Most of our vitamin D needs are met with regular sun exposure and food sources. Increased intake or supplementation may be required if sunlight is diminished (i.e. during winter months, if we live cities where light is blocked by buildings or smog), and for those with dark skin, or whose skin is not regularly exposed to sunlight.

No specific RDAs for vitamin D have been set due to insufficient research evidence. AI (adequate intake) levels have been set at:

  • 200 IU for males and females (including pregnant and lactating females) from birth to age 50
  • 400 IU for men and women aged 51 to 70
  • 600 IU for men and women above age 70

Sources of Vitamin D

While there are both plant- and animal-derived sources of vitamin D, only animal sources are cholesterol-based and can be converted in the body to its fully active form, natural or D3. Also, plant foods tend to contain very low amounts of the plant version, vitamin D2.

Food sources include:

  • Fish liver oil (i.e. cod liver oil)
  • Egg yolks
  • Homogenized milk, and butter
  • Liver
  • Oily fish flesh (i.e. mackerel, salmon, sardines, herring)
  • Fortified breakfast cereals
  • Mushrooms
  • Dark leafy greens

Vitamin D Deficiency Symptoms

Vitamin D helps regulate the metabolism and use of the minerals calcium and phosphorus, which together (along with other minerals) make up our bones. Vitamin D is essential for helping us maintain strong bones and teeth, as well as balanced blood levels of calcium and phosphorus, which also contribute to healthy nervous systems and heart functioning, and blood clotting.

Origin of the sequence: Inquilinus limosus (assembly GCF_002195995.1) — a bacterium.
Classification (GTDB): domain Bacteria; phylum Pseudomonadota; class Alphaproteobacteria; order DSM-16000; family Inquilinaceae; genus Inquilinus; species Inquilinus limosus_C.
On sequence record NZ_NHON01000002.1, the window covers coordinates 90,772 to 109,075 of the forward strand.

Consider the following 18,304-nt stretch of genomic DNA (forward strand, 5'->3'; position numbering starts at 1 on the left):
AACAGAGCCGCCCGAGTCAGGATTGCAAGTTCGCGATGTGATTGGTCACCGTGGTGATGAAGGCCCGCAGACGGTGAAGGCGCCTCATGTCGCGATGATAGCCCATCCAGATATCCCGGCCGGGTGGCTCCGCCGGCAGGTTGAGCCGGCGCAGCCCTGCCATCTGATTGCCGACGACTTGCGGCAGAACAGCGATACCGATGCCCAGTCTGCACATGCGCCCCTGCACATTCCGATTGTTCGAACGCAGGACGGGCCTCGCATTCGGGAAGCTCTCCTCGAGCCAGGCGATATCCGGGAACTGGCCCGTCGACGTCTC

Deficiency in vitamin D causes blood calcium and phosphorus levels to drop, triggering the body to leach these minerals from the bones and teeth.

Symptoms of deficiency include:

  • Rickets (pediatric) – compromised growth/development leading to soft skull bones, fragile other bones, bowed legs, spinal curvature, large joints, and diminished muscular development.
  • Adult Rickets (Osteomalacia) – weak bones and bone loss due to loss of bone mineral
  • Osteoporosis – weak, porous bones and bone loss due to loss of bone mineral and proteins
  • Poor dental health, including tooth decay and gum problems
  • Nearsightedness (myopia) and hearing loss due to vitamin D’s influence on the eye muscles and deterioration of the tiny bones of the inner ear (responsible for transmitting sound).

Vitamin D Toxicity

Stored not just in the liver, but also in the skin, brain, spleen and bones, many authorities consider vitamin D to be the most potentially toxic vitamin.

Mild symptoms of vitamin D toxicity include excessive thirst, diarrhea, nausea, weakness, and headaches.

More serious symptoms include increased calcium and phosphorus blood and urine levels, abnormal calcification of soft tissues, and (perhaps) aggravated atherosclerosis. Toxicity can easily occur when vitamin D is taken in large amounts (more than 1000 to 1500 IU daily for a month or longer in adults) or with excessive sun exposure (sun poisoning).

Recently, researchers have suggested supplementation of vitamin D in the prevention and treatment of various cancers due to its involvement in the regulation of cell division, growth and numbers.